The Next-Big-Thingism: Téa Obreht’s Tiger’s Wife

Posted on | March 27, 2011 | 4 Comments play olg slots online

Am I turning into a curmudgeon?  I’m 0/2 on the most celebrated debut novels of the new decade. I recently finished Téa Obreht’s debut novel The Tiger’s Wife, and I’m having trouble understanding the fuss.  (It’s possible I was a curmudgeon already: upon hearing me complain about skateboarders on the sidewalk at the age of twelve, my mother declared that I would make a terrible old person.)  For those unfamiliar with Obreht’s rocket-like trajectory to literary stardom, a quick précis: first, The New Yorker included Obreht in its “20 Under 40” series, where she was the youngest, least-known author in the bunch; the novel quickly secured a place on all the spring fiction previews and anticipatory lists; the coveted New York Times triple treatment (a daily review, a NYTBR review, and a feature) leant weight to the hype, and adulatory reviews flowed in from most major newspapers.

The Tiger’s Wife impressed me in its early pages, but the novel quickly began to flag.  Its structure is awkward: Natalia Stefanovic, a young Balkan doctor in the midst of a humanitarian mission, learns that her grandfather has died, causing her to retreat into memory and tell the stories he, in turn, had told her as a child.  A Deathless Man appears at intervals throughout her grandfather’s life to test the limits of his faith in reason.  A tiger, having escaped from the zoo during the bombings of WWII, stalks her grandfather’s village and finds an unlikely ally in the mute child-bride of the local butcher.  These short fables—visibly inspired by Kipling, on whom Obreht relies as a touchstone—seem to interest Obreht much more than the overarching plot that links them together. real gambling systems

In an interview with The Daily Beast, Obreht basically admitted as much: “I didn’t write it linearly at all. Very early on it became clear there were three story lines that needed to be interwoven. I wrote the parts that interested me the most first, then tried to develop the parts that were necessary but I was not as emotionally invested in later.”  Needed (italics mine) is the operative word here, as it’s clear the relationship between the novel’s disparate narratives is not organic and the fractured nature of its genesis shows through.  It’s as if Obreht patched together a quilt with rawhide instead of thread, leaving the seams visible.  A generous reading would interpret this as a kind of structural mirror of the Balkan world the novel portrays, but I’m not buying it.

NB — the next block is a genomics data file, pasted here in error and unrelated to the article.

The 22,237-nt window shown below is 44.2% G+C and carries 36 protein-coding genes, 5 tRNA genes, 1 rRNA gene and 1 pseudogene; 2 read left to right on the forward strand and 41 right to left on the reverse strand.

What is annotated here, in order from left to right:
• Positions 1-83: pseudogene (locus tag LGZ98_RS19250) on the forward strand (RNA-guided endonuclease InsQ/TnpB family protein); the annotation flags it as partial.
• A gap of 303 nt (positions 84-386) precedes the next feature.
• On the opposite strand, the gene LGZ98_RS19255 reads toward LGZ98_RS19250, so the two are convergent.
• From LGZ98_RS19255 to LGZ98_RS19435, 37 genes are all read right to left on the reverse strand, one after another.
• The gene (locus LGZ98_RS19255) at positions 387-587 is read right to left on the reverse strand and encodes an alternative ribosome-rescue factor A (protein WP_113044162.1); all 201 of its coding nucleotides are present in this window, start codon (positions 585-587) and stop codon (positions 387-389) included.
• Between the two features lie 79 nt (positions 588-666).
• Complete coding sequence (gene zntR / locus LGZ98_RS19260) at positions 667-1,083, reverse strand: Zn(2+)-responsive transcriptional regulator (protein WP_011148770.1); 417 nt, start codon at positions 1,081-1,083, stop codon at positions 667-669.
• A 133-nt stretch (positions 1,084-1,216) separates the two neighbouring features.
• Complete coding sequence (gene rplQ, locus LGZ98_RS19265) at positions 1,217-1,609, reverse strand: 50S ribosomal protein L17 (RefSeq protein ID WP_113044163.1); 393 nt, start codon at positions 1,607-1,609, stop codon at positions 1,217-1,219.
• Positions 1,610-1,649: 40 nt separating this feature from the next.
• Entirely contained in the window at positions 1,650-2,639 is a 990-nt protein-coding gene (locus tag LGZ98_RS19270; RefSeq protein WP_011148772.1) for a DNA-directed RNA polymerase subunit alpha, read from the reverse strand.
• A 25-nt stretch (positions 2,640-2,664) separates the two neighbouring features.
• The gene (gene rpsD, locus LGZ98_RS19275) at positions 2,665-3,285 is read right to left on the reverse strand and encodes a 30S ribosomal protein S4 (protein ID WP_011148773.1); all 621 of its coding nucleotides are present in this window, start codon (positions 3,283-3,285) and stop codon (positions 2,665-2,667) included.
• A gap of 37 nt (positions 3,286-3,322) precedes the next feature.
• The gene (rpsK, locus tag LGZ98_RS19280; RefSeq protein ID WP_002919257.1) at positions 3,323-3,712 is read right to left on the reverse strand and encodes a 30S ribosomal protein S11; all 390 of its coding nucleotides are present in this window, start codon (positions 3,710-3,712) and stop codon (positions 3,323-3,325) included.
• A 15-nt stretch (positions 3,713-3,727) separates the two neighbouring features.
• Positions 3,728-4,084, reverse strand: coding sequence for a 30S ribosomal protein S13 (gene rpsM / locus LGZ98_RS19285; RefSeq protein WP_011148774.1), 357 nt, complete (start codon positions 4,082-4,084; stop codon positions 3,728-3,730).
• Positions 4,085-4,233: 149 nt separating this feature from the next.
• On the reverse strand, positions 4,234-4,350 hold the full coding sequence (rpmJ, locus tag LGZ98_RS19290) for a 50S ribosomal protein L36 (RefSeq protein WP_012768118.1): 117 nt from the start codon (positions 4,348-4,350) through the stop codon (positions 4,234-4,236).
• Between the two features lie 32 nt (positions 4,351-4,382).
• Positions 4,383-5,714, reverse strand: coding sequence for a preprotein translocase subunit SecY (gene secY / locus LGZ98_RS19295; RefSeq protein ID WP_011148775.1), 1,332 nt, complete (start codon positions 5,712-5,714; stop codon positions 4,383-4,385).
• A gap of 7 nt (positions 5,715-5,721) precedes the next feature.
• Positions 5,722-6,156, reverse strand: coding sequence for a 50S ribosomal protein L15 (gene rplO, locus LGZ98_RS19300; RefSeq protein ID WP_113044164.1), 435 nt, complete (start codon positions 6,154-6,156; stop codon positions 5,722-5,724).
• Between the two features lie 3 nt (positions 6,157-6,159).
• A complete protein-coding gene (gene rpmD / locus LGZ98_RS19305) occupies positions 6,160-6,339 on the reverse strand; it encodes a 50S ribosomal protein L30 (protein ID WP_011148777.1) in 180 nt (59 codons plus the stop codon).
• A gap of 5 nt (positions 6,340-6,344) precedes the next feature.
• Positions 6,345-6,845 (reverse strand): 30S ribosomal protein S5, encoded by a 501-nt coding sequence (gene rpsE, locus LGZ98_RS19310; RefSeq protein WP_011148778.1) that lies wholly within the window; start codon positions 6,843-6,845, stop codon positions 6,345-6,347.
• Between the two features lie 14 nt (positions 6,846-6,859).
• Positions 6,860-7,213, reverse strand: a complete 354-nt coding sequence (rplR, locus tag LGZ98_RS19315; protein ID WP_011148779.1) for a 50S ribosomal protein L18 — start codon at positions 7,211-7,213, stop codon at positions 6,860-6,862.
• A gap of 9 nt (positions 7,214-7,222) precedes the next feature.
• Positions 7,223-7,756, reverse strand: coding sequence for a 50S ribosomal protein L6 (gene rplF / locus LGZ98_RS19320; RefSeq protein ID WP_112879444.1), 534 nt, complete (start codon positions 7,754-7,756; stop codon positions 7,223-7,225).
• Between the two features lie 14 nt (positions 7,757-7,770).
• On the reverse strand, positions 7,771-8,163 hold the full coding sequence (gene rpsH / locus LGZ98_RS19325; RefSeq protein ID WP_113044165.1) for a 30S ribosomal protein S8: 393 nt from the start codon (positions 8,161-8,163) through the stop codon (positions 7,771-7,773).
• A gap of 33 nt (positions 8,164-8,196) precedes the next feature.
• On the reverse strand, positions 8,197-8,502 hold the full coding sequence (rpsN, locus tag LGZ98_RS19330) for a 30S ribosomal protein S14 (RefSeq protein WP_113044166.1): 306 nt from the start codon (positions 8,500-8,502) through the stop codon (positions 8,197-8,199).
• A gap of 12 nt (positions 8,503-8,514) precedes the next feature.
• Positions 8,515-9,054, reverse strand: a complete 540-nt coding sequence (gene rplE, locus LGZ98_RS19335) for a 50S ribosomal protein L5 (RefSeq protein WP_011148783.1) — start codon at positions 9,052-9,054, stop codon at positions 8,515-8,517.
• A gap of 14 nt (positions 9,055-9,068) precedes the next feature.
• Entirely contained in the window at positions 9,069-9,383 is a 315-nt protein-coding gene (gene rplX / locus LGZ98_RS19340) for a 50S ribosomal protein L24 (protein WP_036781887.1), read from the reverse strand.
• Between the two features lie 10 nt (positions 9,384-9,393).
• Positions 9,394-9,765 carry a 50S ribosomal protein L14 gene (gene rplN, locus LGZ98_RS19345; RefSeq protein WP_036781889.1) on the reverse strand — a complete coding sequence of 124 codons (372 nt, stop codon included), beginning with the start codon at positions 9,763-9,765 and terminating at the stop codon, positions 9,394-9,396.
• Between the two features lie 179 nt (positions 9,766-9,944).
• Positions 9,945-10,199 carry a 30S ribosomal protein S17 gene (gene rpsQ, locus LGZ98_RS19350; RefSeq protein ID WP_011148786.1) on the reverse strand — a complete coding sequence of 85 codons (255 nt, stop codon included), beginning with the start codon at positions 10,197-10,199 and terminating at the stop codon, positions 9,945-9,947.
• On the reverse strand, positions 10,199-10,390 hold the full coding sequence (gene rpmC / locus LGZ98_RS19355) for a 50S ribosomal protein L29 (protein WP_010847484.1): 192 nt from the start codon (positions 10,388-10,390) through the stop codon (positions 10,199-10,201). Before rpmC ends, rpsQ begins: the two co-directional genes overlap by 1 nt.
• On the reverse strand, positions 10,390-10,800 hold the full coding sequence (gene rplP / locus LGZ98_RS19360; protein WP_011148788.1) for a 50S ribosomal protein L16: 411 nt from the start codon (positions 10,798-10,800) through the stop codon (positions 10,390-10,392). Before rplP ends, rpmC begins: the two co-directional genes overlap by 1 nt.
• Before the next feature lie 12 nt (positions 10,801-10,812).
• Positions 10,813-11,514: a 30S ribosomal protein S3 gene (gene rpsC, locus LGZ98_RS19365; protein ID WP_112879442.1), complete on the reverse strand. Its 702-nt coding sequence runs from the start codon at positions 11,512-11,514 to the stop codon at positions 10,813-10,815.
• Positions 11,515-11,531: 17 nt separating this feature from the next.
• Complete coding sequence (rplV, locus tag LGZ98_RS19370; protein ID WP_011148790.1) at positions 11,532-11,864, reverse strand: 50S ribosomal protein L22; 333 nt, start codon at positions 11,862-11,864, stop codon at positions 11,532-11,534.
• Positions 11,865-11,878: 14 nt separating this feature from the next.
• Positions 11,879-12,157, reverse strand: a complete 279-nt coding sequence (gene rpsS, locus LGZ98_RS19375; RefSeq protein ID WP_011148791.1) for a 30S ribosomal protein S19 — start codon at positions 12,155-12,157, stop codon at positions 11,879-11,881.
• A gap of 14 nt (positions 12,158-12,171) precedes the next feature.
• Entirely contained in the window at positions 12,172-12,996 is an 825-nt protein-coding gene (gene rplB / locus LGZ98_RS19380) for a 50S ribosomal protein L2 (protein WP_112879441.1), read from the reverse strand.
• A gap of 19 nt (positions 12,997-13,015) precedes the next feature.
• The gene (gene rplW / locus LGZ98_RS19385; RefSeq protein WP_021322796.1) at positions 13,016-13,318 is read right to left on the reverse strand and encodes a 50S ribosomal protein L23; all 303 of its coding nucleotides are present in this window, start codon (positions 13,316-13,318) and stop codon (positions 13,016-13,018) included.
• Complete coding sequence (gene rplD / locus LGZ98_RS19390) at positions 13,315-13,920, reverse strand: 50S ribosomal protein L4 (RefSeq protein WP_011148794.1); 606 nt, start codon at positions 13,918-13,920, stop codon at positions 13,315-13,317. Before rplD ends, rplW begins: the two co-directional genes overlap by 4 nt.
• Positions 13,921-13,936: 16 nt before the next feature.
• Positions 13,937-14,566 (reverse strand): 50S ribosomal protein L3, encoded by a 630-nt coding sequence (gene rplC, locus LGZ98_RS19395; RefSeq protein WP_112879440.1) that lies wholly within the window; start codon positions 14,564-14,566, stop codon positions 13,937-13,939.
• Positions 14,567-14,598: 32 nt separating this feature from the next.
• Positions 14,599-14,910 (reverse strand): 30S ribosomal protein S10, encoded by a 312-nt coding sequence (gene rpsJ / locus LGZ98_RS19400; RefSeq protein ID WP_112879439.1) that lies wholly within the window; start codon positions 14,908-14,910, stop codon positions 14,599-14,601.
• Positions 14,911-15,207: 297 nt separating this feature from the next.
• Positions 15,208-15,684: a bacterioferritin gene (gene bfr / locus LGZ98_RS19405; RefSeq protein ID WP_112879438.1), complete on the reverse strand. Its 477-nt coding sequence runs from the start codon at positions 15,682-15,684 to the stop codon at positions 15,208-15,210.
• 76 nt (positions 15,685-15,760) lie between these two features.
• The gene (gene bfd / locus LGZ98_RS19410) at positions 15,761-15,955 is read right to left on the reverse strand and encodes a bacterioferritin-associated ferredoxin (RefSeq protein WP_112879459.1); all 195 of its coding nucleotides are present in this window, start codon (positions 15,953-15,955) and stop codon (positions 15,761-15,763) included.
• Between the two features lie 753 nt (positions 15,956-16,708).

What I find surprising is that when reviews have bothered to mention these conspicuous shortcomings at all, they’ve largely refused to take them seriously.  Here is Yael Goldstein Love, writing for the San Francisco Chronicle: “The stories [about Natalia’s grandfather] illuminate very little of a man who remains a cipher long past the book’s end.  But it would be ornery to begrudge their presence here.”  The usually idiosyncratic Ron Charles acknowledges in the Washington Post that sometimes “The Tiger’s Wife reaches more for affect than for coherence,” only to retreat back to the received wisdom: “But the reception for this book couldn’t be more encouraging. Well-deserved praise has been accumulating ever since Obreht published a chapter in the New Yorker almost two years ago, and now that we have the whole, its graceful commingling of contemporary realism and village legend seems even more absorbing.”  Why is the novel’s reception relevant to a review?  Why are critics apologizing for being, well, critical?

To promote a novel as the Next Big Thing is of course within the interest of the publisher—no fault there­.  But what’s bewildering is the rapidity with which everybody else fell into line.  Reviews feel like a set of sequential gears in the same publicity machine.  There seemed to be a critical consensus months before the book hit the shelves, all on account of Obreht’s anointment by The New Yorker. (Credit to the exceptions is due: The New York Observer dismissed The Tiger’s Wife, meanly but not groundlessly, as reading like a grade-school chapter book.  Salon’s Laura Miller admitted that she lost patience with Obreht’s windy descriptive passages.)  Obreht is surely talented, and her language, when not derailed by the novel’s ungainly construction, is not only beautiful but original.  She has a way with verbs, of crystallizing familiar movements and gestures with an unexpected word (“birds shuddering free of their nests,” “the bass line of Springsteen’s ‘I’m on Fire’ humming in my lower back”).  But isn’t there some middle ground between a strong debut novel and instant ascendency to the contemporary canon?  The Tiger’s Wife is a promising first novel; it doesn’t need to be more. top ten uk online casino sites